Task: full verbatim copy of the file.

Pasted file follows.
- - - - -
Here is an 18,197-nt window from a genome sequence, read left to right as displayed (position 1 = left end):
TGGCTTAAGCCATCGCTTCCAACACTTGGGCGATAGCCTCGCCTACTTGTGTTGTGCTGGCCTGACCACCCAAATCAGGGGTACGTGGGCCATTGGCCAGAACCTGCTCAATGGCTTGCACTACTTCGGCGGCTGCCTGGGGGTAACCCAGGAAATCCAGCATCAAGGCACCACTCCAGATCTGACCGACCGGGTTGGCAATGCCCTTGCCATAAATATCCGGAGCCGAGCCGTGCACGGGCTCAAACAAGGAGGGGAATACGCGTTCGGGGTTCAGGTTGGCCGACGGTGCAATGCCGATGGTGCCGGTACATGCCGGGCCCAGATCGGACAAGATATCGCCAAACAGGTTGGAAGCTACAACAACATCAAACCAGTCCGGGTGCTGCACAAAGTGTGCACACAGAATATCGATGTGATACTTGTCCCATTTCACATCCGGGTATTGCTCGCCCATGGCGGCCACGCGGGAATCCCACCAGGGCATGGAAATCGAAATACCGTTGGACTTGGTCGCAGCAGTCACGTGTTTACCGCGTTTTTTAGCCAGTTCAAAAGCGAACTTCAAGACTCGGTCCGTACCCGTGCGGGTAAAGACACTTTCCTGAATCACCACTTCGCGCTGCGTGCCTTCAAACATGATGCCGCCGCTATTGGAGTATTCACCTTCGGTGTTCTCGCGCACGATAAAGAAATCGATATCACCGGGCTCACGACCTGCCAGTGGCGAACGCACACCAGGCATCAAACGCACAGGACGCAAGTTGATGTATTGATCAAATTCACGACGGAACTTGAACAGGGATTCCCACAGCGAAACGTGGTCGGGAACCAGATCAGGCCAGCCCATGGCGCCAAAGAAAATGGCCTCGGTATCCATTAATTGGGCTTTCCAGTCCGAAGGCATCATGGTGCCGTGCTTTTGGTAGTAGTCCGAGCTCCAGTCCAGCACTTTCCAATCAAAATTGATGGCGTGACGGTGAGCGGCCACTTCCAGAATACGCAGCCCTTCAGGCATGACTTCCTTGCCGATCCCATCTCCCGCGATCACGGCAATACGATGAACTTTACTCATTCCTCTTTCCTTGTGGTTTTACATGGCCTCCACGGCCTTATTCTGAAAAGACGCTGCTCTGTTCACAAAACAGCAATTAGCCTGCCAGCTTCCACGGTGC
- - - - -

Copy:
Here is an 18,197-nt window from a genome sequence, read left to right as displayed (position 1 = left end):
TGGCTTAAGCCATCGCTTCCAACACTTGGGCGATAGCCTCGCCTACTTGTGTTGTGCTGGCCTGACCACCCAAATCAGGGGTACGTGGGCCATTGGCCAGAACCTGCTCAATGGCTTGCACTACTTCGGCGGCTGCCTGGGGGTAACCCAGGAAATCCAGCATCAAGGCACCACTCCAGATCTGACCGACCGGGTTGGCAATGCCCTTGCCATAAATATCCGGAGCCGAGCCGTGCACGGGCTCAAACAAGGAGGGGAATACGCGTTCGGGGTTCAGGTTGGCCGACGGTGCAATGCCGATGGTGCCGGTACATGCCGGGCCCAGATCGGACAAGATATCGCCAAACAGGTTGGAAGCTACAACAACATCAAACCAGTCCGGGTGCTGCACAAAGTGTGCACACAGAATATCGATGTGATACTTGTCCCATTTCACATCCGGGTATTGCTCGCCCATGGCGGCCACGCGGGAATCCCACCAGGGCATGGAAATCGAAATACCGTTGGACTTGGTCGCAGCAGTCACGTGTTTACCGCGTTTTTTAGCCAGTTCAAAAGCGAACTTCAAGACTCGGTCCGTACCCGTGCGGGTAAAGACACTTTCCTGAATCACCACTTCGCGCTGCGTGCCTTCAAACATGATGCCGCCGCTATTGGAGTATTCACCTTCGGTGTTCTCGCGCACGATAAAGAAATCGATATCACCGGGCTCACGACCTGCCAGTGGCGAACGCACACCAGGCATCAAACGCACAGGACGCAAGTTGATGTATTGATCAAATTCACGACGGAACTTGAACAGGGATTCCCACAGCGAAACGTGGTCGGGAACCAGATCAGGCCAGCCCATGGCGCCAAAGAAAATGGCCTCGGTATCCATTAATTGGGCTTTCCAGTCCGAAGGCATCATGGTGCCGTGCTTTTGGTAGTAGTCCGAGCTCCAGTCCAGCACTTTCCAATCAAAATTGATGGCGTGACGGTGAGCGGCCACTTCCAGAATACGCAGCCCTTCAGGCATGACTTCCTTGCCGATCCCATCTCCCGCGATCACGGCAATACGATGAACTTTACTCATTCCTCTTTCCTTGTGGTTTTACATGGCCTCCACGGCCTTATTCTGAAAAGACGCTGCTCTGTTCACAAAACAGCAATTAGCCTGCCAGCTTCCACGGTGC